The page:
I knew very little about Bodyguards and Assassins going into the theatre. I had heard a basic plot outline that could be described as ‘16 Blocks with a team of kung-fu fighters instead of Bruce Willis’. Having now seen the film I think that sentence does a disservice to the film.
B&A is set in 1906, British ruled, Hong Kong. Revolution is in the air with student protests and rebel groups finding their footing. With police and other forces using subterfuge and political assassination to quell the rebel rousing Hong Kong could explode like a powder keg. Into this politically charged environment an exiled man known as Dr. Sun Yat-Sen intends to come to Hong Kong to have a meeting with other revolutionary leaders in an attempt to organise a rebellion against the current ruling parties and institute a Democratic Republic of China.
With Dr. Sun days from Hong Kong both revolutionary and imperial forces make plans to protect him with bodyguards or kill him with assassins. The majority of the film is told from the perspective of a father and son who are initially on opposing sides to the revolution although this is more out of the father wanting to protect his only son from harm than any real allegiance to the imperial forces.
I went into B&A, as well as I’m sure a few others will, expecting a raucous rampage of kung-fu fury akin to the Once Upon a Time in China series however it wasn’t long before that thought was squashed. B&A is more a drama with action taking a backseat for a lot of the ride. It also with great heartache that I tell you that, what action there is often obscured by the shaky camera work that is employed only in these scenes. For a lot of the time the film is well shot, in a muted colour palette, but well shot all the same it’s just a shame that the action is so poorly handled.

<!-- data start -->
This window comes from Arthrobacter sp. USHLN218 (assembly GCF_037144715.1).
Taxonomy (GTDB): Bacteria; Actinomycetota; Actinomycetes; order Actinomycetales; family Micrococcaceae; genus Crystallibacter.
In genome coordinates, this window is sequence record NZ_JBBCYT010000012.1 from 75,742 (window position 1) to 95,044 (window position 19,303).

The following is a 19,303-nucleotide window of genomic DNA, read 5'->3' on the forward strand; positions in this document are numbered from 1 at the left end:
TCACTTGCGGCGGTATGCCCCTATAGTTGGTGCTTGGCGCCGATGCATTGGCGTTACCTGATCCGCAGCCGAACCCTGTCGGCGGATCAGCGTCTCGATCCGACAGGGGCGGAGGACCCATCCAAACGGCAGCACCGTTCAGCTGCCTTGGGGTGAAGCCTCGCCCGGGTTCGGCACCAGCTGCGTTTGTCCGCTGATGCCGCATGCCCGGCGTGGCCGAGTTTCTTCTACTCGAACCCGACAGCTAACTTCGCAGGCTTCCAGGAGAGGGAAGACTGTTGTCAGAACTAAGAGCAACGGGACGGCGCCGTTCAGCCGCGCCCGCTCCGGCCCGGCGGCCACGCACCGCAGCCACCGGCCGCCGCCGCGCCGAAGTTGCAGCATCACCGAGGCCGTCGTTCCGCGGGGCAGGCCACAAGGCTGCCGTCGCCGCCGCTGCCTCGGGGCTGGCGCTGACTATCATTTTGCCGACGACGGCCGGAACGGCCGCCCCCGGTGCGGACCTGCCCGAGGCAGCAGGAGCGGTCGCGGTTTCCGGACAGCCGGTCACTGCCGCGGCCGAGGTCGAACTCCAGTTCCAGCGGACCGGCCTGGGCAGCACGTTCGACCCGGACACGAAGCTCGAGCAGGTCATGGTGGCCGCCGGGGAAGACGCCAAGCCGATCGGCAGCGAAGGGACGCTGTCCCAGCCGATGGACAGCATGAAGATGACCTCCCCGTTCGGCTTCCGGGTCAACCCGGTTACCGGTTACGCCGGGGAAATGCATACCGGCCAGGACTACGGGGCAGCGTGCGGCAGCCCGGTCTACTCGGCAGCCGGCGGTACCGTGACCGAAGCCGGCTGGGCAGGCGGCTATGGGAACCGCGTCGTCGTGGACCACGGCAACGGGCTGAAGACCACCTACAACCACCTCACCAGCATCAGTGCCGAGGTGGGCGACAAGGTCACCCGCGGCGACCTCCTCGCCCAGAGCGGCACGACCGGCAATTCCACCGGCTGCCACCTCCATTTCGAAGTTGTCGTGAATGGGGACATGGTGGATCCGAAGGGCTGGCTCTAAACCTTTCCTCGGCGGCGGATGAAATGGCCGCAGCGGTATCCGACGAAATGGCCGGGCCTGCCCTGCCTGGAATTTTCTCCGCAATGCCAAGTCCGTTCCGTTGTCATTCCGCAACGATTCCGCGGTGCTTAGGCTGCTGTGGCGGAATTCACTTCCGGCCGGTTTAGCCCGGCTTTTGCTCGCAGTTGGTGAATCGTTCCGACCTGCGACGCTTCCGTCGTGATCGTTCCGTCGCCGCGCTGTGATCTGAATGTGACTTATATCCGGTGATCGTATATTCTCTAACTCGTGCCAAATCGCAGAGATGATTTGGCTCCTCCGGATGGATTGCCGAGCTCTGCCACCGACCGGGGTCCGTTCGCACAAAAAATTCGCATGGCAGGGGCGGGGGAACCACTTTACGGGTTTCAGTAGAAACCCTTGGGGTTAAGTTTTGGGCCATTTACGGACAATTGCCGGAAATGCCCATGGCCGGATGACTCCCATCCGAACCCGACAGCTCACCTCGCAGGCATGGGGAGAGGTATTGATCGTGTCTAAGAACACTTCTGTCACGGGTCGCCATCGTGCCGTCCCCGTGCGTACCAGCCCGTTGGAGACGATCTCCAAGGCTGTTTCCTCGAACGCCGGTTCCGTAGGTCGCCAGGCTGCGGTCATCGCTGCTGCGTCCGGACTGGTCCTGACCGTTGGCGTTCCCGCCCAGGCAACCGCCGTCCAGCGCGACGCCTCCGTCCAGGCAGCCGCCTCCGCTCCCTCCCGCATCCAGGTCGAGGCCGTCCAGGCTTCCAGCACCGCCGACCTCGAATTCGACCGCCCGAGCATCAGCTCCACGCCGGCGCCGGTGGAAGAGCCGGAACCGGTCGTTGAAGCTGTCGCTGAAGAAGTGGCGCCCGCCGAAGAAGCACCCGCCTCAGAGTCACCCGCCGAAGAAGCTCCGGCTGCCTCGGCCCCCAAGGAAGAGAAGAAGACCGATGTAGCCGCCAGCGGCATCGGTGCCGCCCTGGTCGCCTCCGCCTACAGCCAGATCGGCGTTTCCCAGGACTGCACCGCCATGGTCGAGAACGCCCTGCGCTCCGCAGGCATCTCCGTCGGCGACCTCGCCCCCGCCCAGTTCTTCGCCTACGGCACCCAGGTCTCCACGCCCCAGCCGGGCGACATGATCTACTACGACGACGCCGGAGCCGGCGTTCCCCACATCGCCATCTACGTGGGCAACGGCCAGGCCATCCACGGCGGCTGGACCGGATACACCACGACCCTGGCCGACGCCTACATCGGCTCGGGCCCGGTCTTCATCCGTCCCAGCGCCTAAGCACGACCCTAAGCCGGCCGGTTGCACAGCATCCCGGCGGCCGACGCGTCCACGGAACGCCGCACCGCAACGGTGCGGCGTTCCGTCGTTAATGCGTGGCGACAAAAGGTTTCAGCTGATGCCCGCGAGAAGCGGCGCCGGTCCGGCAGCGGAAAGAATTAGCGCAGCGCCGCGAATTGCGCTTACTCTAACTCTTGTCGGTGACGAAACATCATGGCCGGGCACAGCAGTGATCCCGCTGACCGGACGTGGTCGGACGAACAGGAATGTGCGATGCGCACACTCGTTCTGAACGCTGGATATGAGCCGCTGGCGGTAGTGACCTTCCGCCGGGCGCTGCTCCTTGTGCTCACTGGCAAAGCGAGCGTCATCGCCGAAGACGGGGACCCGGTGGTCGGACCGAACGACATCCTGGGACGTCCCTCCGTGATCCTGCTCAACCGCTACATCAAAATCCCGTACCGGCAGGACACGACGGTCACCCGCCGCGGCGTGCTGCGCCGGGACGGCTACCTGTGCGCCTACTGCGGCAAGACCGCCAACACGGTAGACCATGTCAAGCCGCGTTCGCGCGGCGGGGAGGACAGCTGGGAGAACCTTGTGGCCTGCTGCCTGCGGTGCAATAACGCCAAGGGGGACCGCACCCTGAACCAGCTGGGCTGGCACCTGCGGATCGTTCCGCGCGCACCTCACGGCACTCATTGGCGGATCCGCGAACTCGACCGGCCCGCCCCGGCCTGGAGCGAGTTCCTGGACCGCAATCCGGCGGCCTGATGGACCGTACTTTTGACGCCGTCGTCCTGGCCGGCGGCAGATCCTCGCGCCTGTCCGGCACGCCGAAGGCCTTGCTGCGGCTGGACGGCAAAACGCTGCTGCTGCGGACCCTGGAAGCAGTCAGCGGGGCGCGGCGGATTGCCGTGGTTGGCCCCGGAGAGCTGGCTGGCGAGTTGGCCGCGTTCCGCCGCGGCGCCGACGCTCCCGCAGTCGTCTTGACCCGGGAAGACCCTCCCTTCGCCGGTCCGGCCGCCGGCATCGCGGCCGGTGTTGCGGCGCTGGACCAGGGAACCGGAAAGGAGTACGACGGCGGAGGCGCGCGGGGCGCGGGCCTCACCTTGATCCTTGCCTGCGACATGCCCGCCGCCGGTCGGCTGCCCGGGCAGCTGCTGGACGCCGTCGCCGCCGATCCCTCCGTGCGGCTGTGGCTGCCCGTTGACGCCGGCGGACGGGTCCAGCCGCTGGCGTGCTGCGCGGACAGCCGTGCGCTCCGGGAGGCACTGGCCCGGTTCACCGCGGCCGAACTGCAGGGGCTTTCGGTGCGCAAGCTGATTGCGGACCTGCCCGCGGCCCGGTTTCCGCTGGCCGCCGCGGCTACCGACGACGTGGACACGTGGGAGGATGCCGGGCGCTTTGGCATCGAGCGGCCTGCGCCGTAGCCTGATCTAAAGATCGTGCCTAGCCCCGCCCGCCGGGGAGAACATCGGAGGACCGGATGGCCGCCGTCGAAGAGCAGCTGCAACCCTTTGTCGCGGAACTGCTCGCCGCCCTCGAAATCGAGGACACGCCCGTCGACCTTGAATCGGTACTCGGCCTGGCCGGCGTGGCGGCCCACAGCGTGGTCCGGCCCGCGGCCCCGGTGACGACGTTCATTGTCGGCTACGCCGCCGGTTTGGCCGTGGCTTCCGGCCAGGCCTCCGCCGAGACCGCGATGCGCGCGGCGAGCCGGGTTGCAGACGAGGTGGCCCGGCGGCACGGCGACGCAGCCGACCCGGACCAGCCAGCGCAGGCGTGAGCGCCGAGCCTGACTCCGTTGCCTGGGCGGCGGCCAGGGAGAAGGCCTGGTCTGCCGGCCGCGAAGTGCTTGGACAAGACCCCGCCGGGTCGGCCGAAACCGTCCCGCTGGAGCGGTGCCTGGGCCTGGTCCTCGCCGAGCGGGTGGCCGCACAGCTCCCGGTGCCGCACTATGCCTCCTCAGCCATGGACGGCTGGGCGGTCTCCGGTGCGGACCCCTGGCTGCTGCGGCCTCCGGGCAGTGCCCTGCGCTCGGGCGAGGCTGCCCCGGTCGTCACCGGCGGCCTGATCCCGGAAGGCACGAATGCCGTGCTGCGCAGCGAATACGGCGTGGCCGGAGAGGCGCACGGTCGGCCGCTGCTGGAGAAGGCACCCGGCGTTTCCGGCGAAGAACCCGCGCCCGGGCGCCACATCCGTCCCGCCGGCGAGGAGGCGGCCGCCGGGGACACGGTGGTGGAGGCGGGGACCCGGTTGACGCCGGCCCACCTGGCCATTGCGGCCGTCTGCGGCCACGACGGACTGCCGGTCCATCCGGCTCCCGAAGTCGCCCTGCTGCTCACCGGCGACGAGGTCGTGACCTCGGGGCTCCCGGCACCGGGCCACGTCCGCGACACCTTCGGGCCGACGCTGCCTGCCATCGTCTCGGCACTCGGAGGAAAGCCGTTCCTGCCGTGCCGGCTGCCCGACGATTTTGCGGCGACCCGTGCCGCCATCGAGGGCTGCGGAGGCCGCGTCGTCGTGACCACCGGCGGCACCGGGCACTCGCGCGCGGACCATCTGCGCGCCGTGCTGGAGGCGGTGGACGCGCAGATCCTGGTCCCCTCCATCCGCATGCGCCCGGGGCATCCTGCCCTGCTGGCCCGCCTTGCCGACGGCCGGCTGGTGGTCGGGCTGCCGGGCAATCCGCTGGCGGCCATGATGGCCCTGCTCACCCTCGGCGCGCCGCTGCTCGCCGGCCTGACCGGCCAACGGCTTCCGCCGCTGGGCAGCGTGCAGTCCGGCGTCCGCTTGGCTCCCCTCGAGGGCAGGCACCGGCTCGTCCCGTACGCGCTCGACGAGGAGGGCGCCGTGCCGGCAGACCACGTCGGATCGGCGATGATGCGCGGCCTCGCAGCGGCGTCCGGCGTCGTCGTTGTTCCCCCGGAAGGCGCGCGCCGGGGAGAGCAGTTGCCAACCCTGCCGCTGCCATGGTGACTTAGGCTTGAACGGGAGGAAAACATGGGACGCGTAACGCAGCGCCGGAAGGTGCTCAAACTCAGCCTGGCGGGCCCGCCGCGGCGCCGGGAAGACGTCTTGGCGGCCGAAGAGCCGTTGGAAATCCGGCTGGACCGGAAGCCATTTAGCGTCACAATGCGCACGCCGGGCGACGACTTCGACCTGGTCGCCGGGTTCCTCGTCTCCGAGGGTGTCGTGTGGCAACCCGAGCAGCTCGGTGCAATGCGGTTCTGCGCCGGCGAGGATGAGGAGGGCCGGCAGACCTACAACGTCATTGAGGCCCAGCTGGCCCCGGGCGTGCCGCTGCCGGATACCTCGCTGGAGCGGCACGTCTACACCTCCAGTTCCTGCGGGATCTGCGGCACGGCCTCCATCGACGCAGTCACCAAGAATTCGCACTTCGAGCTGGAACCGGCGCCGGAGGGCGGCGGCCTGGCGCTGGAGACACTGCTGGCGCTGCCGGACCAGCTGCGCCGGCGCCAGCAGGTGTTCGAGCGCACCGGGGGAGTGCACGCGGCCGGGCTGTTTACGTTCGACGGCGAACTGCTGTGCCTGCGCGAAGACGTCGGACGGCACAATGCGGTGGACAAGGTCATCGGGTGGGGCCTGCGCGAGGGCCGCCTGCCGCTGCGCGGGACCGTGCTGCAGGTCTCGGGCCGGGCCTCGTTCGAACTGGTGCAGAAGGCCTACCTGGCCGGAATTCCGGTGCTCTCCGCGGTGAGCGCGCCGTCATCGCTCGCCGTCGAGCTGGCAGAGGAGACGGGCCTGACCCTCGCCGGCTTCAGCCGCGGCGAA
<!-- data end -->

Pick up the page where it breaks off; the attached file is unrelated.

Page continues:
B&A has a real line up of familiar faces in the film. Simon Yam (Election) appears in what could almost be called a cameo appearance, Eric Tsang (Infernal Affairs) is good in the role of Hong Kong’s chief of police, Donnie Yen (SPL) works well for the most part as a gambling addicted police officer and Nicholas Tse (New Police Story, The Storm Warriors) plays a rickshaw driver who only wants to see his masters happy. I’m not sure if anyone is topping their other performances since I’m usually the guy that reviews the anime, no one seemed to let the side down in terms of acting.
B&A is a good dramatic film with a third act full of action that is often let down by its shaky camera work which is a real crime when you have Donnie Yen and many others in the cast with a background in action film making. I’m not familiar with my Asian history so maybe it was the right decision to not trivialize an important event by making an action film out of it nor can I mark it on historical accuracy either. If you can go in happy with an ensemble historical drama with action taking a back seat you might be able to have a fun time with Bodyguards and Assassins.